Many people travel to Rome with the hopes to see the Pope up close. But what it the best way to do so?Each week, the Pope has two events open to the public, Sundays Angelus prayer, which starts at 11:50 in the morning and last about 20 minutes,and Wednesdays general audience.
The group in charge of issuing tickets to the events is the Prefecture for the Pontifical Household. Though the tickets are always free, they must be reserved ahead of time.The Angelus, which takes place every Sunday and on Vatican holidays, there are no tickets necessary. The Pope steps out of the Papal Apartment window and gives a brief catechesis. He then prays the Angelus and offers a few remarks on the current events.
Meanwhile, general audiences begin at 10:30 in the morning. They take place at St. Peter's Square, but during rainy or winter days, it's moved to Paul VI Hall. Large groups are advised to let the Vatican know which parish, school or group they belong to, so that they can be announced before the audience.Pope Francis spends lots of time before the audience weaving in and out of St. Peter's Square to greet pilgrims, so arriving early is also recommended.
Pilgrims can also submit with their ticket requests a petition from their priest or some other explanation of what services they offer to the Church. The Pope, then, near the end of the audience will issue special greetings to those particular groups in the audience.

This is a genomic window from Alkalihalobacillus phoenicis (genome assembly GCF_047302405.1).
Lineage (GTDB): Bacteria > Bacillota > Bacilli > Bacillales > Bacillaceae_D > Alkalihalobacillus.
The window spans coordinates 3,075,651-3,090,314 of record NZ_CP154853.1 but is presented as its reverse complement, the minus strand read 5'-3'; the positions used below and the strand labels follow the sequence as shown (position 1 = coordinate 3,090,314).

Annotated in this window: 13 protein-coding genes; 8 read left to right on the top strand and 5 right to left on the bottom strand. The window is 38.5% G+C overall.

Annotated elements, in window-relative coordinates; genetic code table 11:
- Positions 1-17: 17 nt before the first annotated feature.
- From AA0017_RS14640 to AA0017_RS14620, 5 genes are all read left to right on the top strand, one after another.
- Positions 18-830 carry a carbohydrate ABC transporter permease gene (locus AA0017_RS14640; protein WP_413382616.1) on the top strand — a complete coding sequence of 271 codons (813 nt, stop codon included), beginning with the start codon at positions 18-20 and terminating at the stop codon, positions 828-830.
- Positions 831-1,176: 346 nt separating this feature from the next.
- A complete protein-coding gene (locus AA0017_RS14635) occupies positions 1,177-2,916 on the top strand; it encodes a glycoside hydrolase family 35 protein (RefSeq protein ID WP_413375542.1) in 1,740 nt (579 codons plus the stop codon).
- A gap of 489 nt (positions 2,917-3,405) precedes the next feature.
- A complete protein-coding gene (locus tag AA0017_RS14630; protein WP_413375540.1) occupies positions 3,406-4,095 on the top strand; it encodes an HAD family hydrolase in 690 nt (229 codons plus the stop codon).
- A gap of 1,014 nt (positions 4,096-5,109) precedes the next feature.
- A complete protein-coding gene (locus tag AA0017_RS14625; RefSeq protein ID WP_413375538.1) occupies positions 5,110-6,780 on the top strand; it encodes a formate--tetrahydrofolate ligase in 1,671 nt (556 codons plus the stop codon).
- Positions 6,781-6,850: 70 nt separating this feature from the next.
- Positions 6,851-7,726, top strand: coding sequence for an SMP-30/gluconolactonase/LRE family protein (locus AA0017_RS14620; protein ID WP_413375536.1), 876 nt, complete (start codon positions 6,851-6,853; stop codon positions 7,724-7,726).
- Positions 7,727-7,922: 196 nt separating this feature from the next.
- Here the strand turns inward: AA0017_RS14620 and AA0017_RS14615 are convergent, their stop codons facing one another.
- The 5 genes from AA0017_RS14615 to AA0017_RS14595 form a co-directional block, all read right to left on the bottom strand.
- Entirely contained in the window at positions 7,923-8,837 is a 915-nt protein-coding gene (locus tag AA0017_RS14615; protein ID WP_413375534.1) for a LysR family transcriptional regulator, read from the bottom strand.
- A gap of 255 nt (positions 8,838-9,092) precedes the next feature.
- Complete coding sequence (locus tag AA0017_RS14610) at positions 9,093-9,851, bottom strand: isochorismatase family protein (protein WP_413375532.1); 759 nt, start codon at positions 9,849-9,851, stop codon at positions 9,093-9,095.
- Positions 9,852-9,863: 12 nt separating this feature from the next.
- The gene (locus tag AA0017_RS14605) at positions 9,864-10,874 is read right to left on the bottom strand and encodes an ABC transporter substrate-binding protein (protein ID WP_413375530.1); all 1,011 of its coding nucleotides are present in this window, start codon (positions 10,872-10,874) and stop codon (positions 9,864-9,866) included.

The Prefecture for the Pontifical Household also controls access to the liturgical celebrations lead by the Pope. Those events also need requests made well in advance, as well as request confirmations. These celebrations include the Christmas Mass or Holy Week events, which take place inside St. Peter's Basilica, so availability is highly limited.
Pope Francis, since his first day in office, has tried to stay close to pilgrims. Though it's relatively easy to get close to the Pope, pilgrims need to pay close attention. During the audiences, he walks by greeting and blessing those in attendance. During ceremonies, before the Mass, he silently walks up the Basilica to celebrate Mass. But once the liturgical ceremony is over, he boards his Popemobile and rides throughout the basilica to greet and bless pilgrims.
Prefecture for the Pontifical Household
Phone number: 011 39 06 6988 3017
Written requests (English and Italian):
S.E.R. Msgr. Georg Gaenswein
Prefettura della Casa Pontificia
00120 Città del Vaticano